Torben Andersen 2006

Torben Andersen. 2006. [ATR] reversal in Jumjum. Diachronica 23. 3-28. Amsterdam/Philadephia: John Benjamins Publishing Company.

@article{11378,
  address    = {Amsterdam/Philadephia},
  author     = {Torben Andersen},
  journal    = {Diachronica},
  number     = {1},
  pages      = {3-28},
  publisher  = {John Benjamins Publishing Company},
  title      = {[ATR] reversal in Jumjum},
  url        = {http://dx.doi.org/10.1075/dia.23.1.03and},
  volume     = {23},
  year       = {2006},
  abstract   = {Jumjum, a Western Nilotic language, has an eight-vowel system divided into two sets by the feature [ATR] (Advanced Tongue Root), which is the basis of vowel harmony. A comparison with other Western Nilotic languages shows that (i) this vowel system goes back to a ten-vowel system in Proto-Western Nilotic (PWN), (ii) PWN high [−ATR] vowels have become high [+ATR] vowels in Jumjum, and (iii) conversely, PWN high [+ATR] vowels have become high [−ATR] vowels in Jumjum. The sequence of changes that resulted in this [ATR] reversal in Jumjum relative to PWN provides a historical explanation of synchronically odd, grammatically conditioned vowel-quality alternations in this language.},
  doi        = {10.1075/dia.23.1.03and},
  fn         = {africa\andersen_jumjum2006v2.pdf, africa\andersen_jumjum2006.pdf},
  hhtype     = {comparative;minimal},
  inlg       = {English [eng]},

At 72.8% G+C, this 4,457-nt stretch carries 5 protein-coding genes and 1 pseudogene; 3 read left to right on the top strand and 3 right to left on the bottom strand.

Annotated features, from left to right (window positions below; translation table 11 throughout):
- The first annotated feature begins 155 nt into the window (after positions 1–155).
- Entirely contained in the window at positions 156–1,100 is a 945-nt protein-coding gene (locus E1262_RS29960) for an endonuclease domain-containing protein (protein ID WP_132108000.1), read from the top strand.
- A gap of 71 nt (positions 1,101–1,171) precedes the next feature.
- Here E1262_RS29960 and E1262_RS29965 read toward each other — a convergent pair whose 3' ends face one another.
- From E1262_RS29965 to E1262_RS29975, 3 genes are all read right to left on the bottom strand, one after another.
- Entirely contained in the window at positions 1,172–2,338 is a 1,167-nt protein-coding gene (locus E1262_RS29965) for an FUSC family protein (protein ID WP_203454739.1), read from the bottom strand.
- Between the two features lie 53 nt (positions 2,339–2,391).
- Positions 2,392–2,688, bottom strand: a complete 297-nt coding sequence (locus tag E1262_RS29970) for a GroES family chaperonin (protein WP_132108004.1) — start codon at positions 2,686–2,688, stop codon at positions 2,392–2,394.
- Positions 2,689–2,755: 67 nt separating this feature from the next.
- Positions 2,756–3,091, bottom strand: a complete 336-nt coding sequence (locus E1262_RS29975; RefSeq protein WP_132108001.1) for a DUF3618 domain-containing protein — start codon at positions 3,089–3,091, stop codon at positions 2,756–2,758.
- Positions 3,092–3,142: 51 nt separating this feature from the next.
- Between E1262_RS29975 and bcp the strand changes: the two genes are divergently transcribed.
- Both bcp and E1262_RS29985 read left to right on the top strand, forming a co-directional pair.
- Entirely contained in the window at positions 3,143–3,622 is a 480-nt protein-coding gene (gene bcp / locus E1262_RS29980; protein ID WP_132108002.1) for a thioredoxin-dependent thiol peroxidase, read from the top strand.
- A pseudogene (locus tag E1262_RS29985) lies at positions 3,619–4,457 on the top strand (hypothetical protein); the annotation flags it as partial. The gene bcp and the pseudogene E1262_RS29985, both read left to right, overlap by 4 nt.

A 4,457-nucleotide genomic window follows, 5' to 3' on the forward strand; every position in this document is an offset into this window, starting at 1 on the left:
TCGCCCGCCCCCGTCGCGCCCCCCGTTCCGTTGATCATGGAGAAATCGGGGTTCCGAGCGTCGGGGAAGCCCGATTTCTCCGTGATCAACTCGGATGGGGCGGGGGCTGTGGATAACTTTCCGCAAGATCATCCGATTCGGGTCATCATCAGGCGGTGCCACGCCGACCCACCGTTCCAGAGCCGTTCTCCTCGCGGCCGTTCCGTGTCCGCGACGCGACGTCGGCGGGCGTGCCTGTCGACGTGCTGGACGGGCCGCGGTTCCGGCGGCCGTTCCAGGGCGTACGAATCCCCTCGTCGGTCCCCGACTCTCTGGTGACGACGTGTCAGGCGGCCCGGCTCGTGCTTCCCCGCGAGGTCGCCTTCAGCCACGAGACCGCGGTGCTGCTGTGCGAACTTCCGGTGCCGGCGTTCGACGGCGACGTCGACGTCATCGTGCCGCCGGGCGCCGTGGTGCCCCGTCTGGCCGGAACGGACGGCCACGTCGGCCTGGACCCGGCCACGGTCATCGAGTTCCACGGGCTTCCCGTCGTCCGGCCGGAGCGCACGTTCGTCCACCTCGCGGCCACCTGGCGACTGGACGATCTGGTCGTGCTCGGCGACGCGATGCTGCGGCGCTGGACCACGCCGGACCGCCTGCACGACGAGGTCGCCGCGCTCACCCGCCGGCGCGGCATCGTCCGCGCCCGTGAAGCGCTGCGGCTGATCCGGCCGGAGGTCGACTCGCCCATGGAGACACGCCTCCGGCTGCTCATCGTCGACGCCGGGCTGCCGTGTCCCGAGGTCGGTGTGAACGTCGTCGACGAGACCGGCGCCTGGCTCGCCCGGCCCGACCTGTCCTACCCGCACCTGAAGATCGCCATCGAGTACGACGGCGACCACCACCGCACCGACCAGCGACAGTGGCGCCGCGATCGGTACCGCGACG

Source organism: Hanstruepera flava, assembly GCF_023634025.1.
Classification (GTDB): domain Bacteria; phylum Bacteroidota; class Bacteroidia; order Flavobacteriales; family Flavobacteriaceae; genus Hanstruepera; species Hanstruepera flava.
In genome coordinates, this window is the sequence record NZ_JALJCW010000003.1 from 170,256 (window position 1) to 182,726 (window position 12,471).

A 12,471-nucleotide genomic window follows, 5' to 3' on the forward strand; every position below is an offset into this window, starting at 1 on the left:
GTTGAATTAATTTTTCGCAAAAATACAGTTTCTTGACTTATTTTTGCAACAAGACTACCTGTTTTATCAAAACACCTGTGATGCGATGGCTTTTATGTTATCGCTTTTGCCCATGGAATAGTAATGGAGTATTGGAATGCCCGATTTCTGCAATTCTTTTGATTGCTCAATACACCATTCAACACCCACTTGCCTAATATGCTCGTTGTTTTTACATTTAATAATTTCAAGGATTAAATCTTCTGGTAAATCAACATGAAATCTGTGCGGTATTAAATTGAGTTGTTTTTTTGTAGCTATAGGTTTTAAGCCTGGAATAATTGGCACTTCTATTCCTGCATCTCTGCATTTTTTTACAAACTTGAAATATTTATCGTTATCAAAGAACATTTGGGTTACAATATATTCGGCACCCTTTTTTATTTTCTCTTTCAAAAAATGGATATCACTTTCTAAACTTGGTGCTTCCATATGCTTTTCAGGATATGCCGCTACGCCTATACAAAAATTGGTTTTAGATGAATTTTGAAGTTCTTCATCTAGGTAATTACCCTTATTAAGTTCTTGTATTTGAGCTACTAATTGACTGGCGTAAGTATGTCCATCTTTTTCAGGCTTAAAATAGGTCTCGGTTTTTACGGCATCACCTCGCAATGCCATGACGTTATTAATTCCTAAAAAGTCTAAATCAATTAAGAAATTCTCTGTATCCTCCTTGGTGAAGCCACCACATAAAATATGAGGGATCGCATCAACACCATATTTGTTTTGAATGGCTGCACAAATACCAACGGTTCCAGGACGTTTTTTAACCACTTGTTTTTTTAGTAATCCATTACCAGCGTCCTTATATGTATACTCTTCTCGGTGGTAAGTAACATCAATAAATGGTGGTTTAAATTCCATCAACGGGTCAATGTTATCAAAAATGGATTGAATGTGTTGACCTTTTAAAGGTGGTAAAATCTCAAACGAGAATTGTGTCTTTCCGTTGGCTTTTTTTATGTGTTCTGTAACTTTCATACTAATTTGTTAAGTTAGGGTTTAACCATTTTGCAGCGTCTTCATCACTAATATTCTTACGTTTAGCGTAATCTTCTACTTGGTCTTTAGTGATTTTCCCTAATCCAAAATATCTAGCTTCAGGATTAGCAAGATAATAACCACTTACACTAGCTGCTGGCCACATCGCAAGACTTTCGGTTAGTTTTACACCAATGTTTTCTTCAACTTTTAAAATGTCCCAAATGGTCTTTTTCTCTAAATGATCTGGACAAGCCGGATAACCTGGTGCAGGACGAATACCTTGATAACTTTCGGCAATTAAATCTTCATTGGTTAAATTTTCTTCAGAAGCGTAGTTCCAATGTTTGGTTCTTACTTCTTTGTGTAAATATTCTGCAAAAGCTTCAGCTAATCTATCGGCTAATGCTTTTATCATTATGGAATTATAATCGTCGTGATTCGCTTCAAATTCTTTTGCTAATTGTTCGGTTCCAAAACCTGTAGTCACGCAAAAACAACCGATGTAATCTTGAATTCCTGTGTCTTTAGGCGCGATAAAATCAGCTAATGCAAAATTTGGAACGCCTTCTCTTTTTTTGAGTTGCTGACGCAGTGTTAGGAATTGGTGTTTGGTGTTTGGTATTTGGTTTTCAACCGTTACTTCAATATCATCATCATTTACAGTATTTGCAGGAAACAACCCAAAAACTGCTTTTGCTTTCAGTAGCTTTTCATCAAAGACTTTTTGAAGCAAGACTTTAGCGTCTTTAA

issn       = {0176-4225},
  keywords   = {Jumjum, Mayak, Mabaan, sound change, ATR, vowel system, vowel harmony, vowel alternation, Western Nilotic, Burun},
  lgcode     = {Jumjum [jum]},
  macro_area = {Africa},
  src        = {benjamins, hh}
}
TY  - JOUR
AU  - Andersen, Torben
PY  - 2006
DA  - 2006//
TI  - [ATR] reversal in Jumjum
JO  - Diachronica
SP  - 3
EP  - 28
VL  - 23
IS  - 1
PB  - John Benjamins Publishing Company
CY  - Amsterdam/Philadephia
KW  - Jumjum, Mayak, Mabaan, sound change, ATR, vowel system, vowel harmony, vowel alternation, Western Nilotic, Burun
AB  - Jumjum, a Western Nilotic language, has an eight-vowel system divided into two sets by the feature [ATR] (Advanced Tongue Root), which is the basis of vowel harmony. A comparison with other Western Nilotic languages shows that (i) this vowel system goes back to a ten-vowel system in Proto-Western Nilotic (PWN), (ii) PWN high [−ATR] vowels have become high [+ATR] vowels in Jumjum, and (iii) conversely, PWN high [+ATR] vowels have become high [−ATR] vowels in Jumjum. The sequence of changes that resulted in this [ATR] reversal in Jumjum relative to PWN provides a historical explanation of synchronically odd, grammatically conditioned vowel-quality alternations in this language.
SN  - 0176-4225
UR  - https://doi.org/10.1075/dia.23.1.03and
DO  - 10.1075/dia.23.1.03and
ID  - 11378
ER  - 
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    <abstract>Jumjum, a Western Nilotic language, has an eight-vowel system divided into two sets by the feature [ATR] (Advanced Tongue Root), which is the basis of vowel harmony. A comparison with other Western Nilotic languages shows that (i) this vowel system goes back to a ten-vowel system in Proto-Western Nilotic (PWN), (ii) PWN high [−ATR] vowels have become high [+ATR] vowels in Jumjum, and (iii) conversely, PWN high [+ATR] vowels have become high [−ATR] vowels in Jumjum. The sequence of changes that resulted in this [ATR] reversal in Jumjum relative to PWN provides a historical explanation of synchronically odd, grammatically conditioned vowel-quality alternations in this language.</abstract>
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